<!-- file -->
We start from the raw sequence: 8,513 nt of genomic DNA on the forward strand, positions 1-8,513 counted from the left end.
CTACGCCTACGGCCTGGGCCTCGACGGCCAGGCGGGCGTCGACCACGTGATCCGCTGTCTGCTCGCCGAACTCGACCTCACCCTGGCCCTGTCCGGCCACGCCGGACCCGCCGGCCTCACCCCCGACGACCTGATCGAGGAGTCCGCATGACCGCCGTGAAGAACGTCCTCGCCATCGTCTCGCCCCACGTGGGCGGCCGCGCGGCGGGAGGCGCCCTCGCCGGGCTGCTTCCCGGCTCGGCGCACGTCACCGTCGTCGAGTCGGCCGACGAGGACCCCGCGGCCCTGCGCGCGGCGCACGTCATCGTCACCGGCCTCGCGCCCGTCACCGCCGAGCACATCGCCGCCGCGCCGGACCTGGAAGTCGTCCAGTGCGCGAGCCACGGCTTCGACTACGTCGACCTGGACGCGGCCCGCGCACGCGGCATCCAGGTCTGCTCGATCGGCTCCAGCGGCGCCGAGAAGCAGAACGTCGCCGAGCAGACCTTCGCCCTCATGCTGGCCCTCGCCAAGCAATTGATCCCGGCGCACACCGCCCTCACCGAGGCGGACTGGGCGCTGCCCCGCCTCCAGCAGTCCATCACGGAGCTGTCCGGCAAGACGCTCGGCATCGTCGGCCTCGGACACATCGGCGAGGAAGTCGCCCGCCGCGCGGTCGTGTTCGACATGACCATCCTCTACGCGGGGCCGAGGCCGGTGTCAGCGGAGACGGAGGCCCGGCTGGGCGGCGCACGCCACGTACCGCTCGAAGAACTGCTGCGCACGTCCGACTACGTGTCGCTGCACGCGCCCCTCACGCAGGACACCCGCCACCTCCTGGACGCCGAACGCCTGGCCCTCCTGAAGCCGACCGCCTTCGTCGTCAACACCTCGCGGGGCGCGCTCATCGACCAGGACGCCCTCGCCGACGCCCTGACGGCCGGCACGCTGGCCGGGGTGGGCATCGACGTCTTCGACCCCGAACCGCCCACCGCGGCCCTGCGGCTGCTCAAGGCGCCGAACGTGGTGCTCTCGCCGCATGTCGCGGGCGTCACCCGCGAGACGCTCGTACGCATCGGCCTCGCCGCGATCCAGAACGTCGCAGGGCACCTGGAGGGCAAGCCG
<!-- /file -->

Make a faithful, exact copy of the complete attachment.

We start from the raw sequence: 8,513 nt of genomic DNA on the forward strand, positions 1-8,513 counted from the left end.
CTACGCCTACGGCCTGGGCCTCGACGGCCAGGCGGGCGTCGACCACGTGATCCGCTGTCTGCTCGCCGAACTCGACCTCACCCTGGCCCTGTCCGGCCACGCCGGACCCGCCGGCCTCACCCCCGACGACCTGATCGAGGAGTCCGCATGACCGCCGTGAAGAACGTCCTCGCCATCGTCTCGCCCCACGTGGGCGGCCGCGCGGCGGGAGGCGCCCTCGCCGGGCTGCTTCCCGGCTCGGCGCACGTCACCGTCGTCGAGTCGGCCGACGAGGACCCCGCGGCCCTGCGCGCGGCGCACGTCATCGTCACCGGCCTCGCGCCCGTCACCGCCGAGCACATCGCCGCCGCGCCGGACCTGGAAGTCGTCCAGTGCGCGAGCCACGGCTTCGACTACGTCGACCTGGACGCGGCCCGCGCACGCGGCATCCAGGTCTGCTCGATCGGCTCCAGCGGCGCCGAGAAGCAGAACGTCGCCGAGCAGACCTTCGCCCTCATGCTGGCCCTCGCCAAGCAATTGATCCCGGCGCACACCGCCCTCACCGAGGCGGACTGGGCGCTGCCCCGCCTCCAGCAGTCCATCACGGAGCTGTCCGGCAAGACGCTCGGCATCGTCGGCCTCGGACACATCGGCGAGGAAGTCGCCCGCCGCGCGGTCGTGTTCGACATGACCATCCTCTACGCGGGGCCGAGGCCGGTGTCAGCGGAGACGGAGGCCCGGCTGGGCGGCGCACGCCACGTACCGCTCGAAGAACTGCTGCGCACGTCCGACTACGTGTCGCTGCACGCGCCCCTCACGCAGGACACCCGCCACCTCCTGGACGCCGAACGCCTGGCCCTCCTGAAGCCGACCGCCTTCGTCGTCAACACCTCGCGGGGCGCGCTCATCGACCAGGACGCCCTCGCCGACGCCCTGACGGCCGGCACGCTGGCCGGGGTGGGCATCGACGTCTTCGACCCCGAACCGCCCACCGCGGCCCTGCGGCTGCTCAAGGCGCCGAACGTGGTGCTCTCGCCGCATGTCGCGGGCGTCACCCGCGAGACGCTCGTACGCATCGGCCTCGCCGCGATCCAGAACGTCGCAGGGCACCTGGAGGGCAAGCCG